From Two Weeks Ago
Nancy and Bruce are contemplating a backpacking trip to follow on the success and delight of last year’s 26 mile, four-day ramble along the “Lost Coast” of California, a wild and beautiful stretch of coastline so rugged that it was impossible to put Highway 1 along it, about 200 miles north of San Francisco.
This next hike is about the same distance and duration, but instead of being at an elevation of 10 feet, next to the ocean, it will be at 10,000 feet in the High Sierra of granite cirques and cerulean lakes, following the John Muir and Pacific Crest Trails northwesterly from Mammoth, California to Tuolomne Meadows, inside Yosemite National Park.
When we walked that coastal stretch last year, we met perhaps two dozen people. They were almost all a generation younger than we are, with recent memories of college life.
They were impressed that we were out there instead of, well, instead of what? Sitting on a rocking chair on a veranda with a cat and knitting, sipping tea? In a nursing home? Doddering full-time?
It was almost as if what we were doing was what we call “trans-legal.” This has nothing to do with gender issues, rather it is our term for activities so in the minority that it is as if they were illegal.
There is often no reason to not do something trans-legal except that it is just not done. Identifying those situations opens an entire adjacent possible, rooms with ‘Keep Out’ signs that you put there yourself because you felt you should. The very definition of self-limiting behavior.
But even if one is fully physically capable of undertaking a certain project, the fact that nobody else of similar demographics is doing it gives one pause. Second-guessing starts happening.
What if there’s a medical emergency? What if the equipment doesn’t work properly? Lions and tigers and bears, oh my! Or at least chipmunks, marmots, ants, bluejays, and mosquitoes.
Robert Heinlein once said in Time Enough for Love:
It’s amazing how much mature wisdom resembles being too tired.
And it is true, energy declines with age.
We can’t and won’t try to hike the distances Bruce hiked when he was 19, 20-mile days from sunup to sundown with a 70 pound pack, 50 pounds of which was food, including a 9-pound sausage the dimensions of a baseball bat.
This was before freeze-dried gourmet food like ‘Thai Chicken Curry’ and ‘Chocolate Brownies with Raspberry Coulis.’ Nothing called ‘coulis’ was to be found anywhere near a backpack.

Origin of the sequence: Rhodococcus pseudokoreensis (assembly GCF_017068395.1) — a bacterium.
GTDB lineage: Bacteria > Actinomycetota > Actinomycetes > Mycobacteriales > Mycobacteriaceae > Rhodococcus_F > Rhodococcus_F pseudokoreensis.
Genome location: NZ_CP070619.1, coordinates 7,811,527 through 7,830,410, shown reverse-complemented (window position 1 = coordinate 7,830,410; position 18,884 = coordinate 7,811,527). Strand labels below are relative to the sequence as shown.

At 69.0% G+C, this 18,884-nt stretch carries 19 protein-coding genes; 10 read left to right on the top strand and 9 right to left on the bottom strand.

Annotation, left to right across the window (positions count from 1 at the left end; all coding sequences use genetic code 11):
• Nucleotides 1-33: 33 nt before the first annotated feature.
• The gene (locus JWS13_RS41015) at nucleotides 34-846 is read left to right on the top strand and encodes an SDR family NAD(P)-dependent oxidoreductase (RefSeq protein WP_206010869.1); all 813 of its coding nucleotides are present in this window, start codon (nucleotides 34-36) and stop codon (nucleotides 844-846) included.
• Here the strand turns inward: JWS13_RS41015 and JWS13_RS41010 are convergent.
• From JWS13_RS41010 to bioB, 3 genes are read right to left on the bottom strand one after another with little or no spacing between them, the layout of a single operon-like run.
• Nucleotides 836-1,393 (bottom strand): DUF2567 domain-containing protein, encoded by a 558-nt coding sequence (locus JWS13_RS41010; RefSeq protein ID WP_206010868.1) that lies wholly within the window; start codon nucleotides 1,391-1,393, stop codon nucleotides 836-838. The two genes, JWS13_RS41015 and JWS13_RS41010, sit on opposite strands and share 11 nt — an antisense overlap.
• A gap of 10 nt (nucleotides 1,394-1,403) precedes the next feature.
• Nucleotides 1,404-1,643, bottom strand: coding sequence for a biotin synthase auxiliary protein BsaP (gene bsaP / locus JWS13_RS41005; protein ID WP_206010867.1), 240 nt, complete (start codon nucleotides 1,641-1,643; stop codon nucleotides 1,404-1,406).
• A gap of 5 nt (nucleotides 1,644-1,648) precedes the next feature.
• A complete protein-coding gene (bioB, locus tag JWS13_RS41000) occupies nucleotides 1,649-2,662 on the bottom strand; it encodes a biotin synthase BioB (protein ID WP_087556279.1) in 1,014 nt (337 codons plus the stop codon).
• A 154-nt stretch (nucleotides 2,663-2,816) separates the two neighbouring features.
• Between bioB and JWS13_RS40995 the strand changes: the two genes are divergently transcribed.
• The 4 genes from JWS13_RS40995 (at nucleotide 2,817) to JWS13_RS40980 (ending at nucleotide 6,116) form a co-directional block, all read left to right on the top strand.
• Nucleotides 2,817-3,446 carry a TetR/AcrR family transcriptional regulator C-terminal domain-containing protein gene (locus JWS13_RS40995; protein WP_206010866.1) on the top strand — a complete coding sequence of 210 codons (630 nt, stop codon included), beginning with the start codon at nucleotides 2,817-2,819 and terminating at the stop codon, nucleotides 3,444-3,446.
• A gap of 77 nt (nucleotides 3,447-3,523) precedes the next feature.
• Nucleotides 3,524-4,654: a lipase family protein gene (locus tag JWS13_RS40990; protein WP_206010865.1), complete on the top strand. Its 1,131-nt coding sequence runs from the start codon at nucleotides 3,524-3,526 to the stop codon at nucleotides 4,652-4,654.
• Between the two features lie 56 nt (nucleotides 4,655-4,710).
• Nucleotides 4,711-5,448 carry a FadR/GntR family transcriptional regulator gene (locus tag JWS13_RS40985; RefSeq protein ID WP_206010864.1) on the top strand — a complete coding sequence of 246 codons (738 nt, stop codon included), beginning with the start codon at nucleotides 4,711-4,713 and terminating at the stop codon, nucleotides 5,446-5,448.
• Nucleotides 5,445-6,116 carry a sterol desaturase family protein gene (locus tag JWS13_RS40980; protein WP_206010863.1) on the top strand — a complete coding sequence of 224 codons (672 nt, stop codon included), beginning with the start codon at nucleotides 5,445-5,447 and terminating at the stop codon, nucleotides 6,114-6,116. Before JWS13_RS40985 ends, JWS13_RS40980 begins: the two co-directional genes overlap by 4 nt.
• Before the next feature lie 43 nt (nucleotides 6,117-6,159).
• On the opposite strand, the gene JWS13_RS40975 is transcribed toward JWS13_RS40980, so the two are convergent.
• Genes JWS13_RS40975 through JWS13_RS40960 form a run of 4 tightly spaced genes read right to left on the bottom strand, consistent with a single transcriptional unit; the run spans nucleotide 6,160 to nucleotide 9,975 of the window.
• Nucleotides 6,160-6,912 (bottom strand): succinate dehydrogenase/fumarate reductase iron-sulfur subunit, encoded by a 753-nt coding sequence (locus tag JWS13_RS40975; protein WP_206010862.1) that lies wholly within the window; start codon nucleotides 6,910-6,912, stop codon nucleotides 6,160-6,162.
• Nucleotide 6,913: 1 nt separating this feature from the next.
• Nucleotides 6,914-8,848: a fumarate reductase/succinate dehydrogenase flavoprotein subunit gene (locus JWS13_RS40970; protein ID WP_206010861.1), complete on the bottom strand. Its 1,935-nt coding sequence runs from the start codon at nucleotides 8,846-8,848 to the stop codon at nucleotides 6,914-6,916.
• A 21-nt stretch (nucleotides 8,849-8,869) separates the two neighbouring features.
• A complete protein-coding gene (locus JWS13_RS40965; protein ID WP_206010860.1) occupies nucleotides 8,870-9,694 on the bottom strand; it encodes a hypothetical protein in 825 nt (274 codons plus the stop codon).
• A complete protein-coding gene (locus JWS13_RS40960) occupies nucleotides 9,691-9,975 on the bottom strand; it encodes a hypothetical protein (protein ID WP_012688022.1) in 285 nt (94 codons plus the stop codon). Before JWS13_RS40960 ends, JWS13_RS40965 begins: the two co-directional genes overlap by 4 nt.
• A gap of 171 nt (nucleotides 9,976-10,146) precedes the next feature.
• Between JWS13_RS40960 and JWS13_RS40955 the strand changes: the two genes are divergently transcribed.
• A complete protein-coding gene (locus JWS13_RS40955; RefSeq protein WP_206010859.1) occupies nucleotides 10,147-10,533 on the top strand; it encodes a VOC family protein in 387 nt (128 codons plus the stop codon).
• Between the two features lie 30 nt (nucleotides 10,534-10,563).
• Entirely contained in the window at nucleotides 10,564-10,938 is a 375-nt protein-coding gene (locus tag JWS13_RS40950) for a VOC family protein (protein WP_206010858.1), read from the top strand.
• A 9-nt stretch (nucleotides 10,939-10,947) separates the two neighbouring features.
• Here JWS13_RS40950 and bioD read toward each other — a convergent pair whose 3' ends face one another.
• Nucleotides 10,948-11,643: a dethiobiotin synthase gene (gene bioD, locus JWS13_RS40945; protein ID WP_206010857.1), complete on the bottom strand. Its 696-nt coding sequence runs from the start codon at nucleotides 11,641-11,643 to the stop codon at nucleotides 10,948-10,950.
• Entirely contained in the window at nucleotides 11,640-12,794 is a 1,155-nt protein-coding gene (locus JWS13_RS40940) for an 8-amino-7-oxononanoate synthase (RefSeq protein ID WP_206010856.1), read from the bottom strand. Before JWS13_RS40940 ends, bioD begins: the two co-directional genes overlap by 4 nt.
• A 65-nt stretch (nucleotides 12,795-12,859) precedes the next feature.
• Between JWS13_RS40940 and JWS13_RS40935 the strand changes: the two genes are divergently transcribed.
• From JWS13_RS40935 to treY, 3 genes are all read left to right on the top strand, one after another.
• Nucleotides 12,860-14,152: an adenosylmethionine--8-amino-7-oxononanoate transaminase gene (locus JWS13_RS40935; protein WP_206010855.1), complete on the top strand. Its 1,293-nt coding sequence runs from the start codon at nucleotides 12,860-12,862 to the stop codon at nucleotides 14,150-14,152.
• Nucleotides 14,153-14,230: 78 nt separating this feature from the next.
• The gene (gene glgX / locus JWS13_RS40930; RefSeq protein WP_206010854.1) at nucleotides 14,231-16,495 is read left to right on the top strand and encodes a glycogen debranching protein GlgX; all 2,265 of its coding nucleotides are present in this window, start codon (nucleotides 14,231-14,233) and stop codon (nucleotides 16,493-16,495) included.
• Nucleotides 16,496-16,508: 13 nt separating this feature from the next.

The fact that Bruce could hike those distances meant that he was tempted or even compelled to do it, so that the amazing landscape of the Sierra was just a blur.
Yes, he hiked most of the Muir Trail in 11 days with his best childhood friend (except for the section we’re about to do!) without resupplying, but desires have changed. The mountains thankfully remain, ever-patient, perhaps slightly amused by the frantic human activity around them.
A Walking Meditation
But now the overriding concern is not miles, but rather exaltation, not just externally as in altitude, but in an internal sense. A change of environment profound enough to make one stop and think, a slowing down and opening up, a walking meditation.
Bruce used to spend a week in the autumn at a Zen monastery not far from Santa Cruz, secreted away in a deep canyon with a gurgling clear stream at the bottom and hot springs bubbling up, collected in an airy stone and wood bathhouse.
It took about two days for the hamster wheel of his thoughts to stop squeaking long enough to hear the river, smell the piney forest and resinous underbrush, and sit with himself.
Long, slow thoughts would emerge like ponderous fish from the deep, lazily finning just under the surface.
In time, it has become harder to stop and hear oneself, life has endless tasks and distractions, accelerated by electronic connectedness.
Almost to the point of anxiety—What if we get into camp by lunchtime? What will we do all day? No texts to respond to, no apps to check, no dumb videos to watch, nothing but each other and a quiet vastness. Might we go insane?
The Scourge of Creeping Timidity
This trans-legal phenomenon is what we call “creeping timidity.”